What excites me most, though, is seeing the South Bronx home of the legendary New York Yankees baseball team. A small memorial and open-air museum on 161st Street tells the story of Babe Ruth, the legendary Yankees hitter of the 1920s. Sadly the team's grand ol' home, built in 1923, has been pulled down - its modern replacement, Yankee Stadium, stands across the street from where the old one was. If no game is being played when you visit, you can still take a stadium tour or eat in a restaurant overlooking the field.

Feeling peckish, I decide to do what any self-respecting baseball fan would - grab a slice of pizza. At Bronx Lala Pizza I pay a measly US$2.50 for a monster-sized slab oozing with cheese and pepperoni.

"Where's that accent from?" asks the server. I tell him - it's a long way from New York. "I've come further," he counters. "From Egypt."

I am reminded of just what an international melting pot the Bronx is. It's considered to be the most ethnically diverse part of the entire United States, being home to African-Americans, Mexicans, people from the Dominican Republic and Puerto Rico; others descended from Italians, Albanians, Nigerians, Indians. And, here, two Egyptian guys running one of the boro's best little pizzerias.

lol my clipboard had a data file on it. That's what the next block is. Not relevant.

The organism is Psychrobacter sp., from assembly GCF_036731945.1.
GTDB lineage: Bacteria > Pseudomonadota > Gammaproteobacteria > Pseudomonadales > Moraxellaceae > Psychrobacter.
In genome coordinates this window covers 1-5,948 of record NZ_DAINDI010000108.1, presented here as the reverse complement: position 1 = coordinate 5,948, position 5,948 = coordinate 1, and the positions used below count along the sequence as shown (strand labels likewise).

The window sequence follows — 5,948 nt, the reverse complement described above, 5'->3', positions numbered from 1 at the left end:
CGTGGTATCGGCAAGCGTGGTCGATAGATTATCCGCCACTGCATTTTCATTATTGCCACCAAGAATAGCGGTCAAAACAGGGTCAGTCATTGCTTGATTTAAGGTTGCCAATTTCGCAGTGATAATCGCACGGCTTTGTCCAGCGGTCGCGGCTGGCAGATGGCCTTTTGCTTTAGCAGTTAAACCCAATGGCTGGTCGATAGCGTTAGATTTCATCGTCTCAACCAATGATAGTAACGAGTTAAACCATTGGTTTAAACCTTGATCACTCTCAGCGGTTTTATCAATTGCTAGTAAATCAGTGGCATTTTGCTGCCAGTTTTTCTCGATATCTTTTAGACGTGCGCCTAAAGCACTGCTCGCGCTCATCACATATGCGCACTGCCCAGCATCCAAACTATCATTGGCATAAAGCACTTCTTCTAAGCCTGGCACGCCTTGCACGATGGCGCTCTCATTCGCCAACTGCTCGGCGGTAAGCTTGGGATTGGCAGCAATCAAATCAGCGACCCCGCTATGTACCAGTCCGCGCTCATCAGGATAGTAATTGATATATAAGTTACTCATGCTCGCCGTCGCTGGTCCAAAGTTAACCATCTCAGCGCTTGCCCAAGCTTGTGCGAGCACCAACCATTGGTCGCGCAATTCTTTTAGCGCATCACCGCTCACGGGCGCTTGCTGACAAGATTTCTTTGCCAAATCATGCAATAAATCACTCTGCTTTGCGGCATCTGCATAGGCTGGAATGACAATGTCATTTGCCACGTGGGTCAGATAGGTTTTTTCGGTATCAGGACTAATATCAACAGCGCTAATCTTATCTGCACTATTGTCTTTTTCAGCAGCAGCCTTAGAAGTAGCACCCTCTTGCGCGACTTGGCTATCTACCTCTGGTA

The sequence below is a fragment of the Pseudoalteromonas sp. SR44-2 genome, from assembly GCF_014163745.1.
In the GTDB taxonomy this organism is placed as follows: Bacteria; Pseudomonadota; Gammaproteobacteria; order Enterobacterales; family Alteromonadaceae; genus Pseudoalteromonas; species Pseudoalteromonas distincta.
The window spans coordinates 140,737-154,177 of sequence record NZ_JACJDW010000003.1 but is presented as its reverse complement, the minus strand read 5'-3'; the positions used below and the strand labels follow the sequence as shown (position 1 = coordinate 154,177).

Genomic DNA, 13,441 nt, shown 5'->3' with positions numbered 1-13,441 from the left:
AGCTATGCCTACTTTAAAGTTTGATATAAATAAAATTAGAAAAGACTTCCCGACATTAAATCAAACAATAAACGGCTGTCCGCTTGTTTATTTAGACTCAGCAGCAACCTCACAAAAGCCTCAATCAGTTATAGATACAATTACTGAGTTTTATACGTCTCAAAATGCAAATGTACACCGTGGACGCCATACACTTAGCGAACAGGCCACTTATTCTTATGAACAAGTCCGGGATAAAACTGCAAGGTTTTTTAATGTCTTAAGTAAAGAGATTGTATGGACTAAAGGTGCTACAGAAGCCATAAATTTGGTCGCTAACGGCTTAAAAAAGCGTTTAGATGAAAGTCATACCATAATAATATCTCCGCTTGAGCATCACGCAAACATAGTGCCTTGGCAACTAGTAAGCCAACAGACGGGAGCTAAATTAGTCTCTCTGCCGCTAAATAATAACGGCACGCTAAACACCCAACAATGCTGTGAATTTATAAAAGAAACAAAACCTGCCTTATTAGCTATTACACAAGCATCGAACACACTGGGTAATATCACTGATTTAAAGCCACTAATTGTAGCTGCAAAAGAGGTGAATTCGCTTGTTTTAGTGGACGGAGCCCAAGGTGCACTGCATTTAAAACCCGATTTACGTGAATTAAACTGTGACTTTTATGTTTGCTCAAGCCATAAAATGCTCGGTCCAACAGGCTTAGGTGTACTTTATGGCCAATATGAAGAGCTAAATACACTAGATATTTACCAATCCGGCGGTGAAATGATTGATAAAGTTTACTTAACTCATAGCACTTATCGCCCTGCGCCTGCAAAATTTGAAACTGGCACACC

"Do you like it here?" I ask.

"Not really," he laughs. Not the answer I was hoping for - but one that qualifies him as a Bronxian, perhaps; people here are tough, down to earth and honest.

The Bronx might not have the razzle-dazzle of Manhattan, but it's a part of New York that rewards the schlep north. It's a real place, packed with real people.

And it's definitely on the up.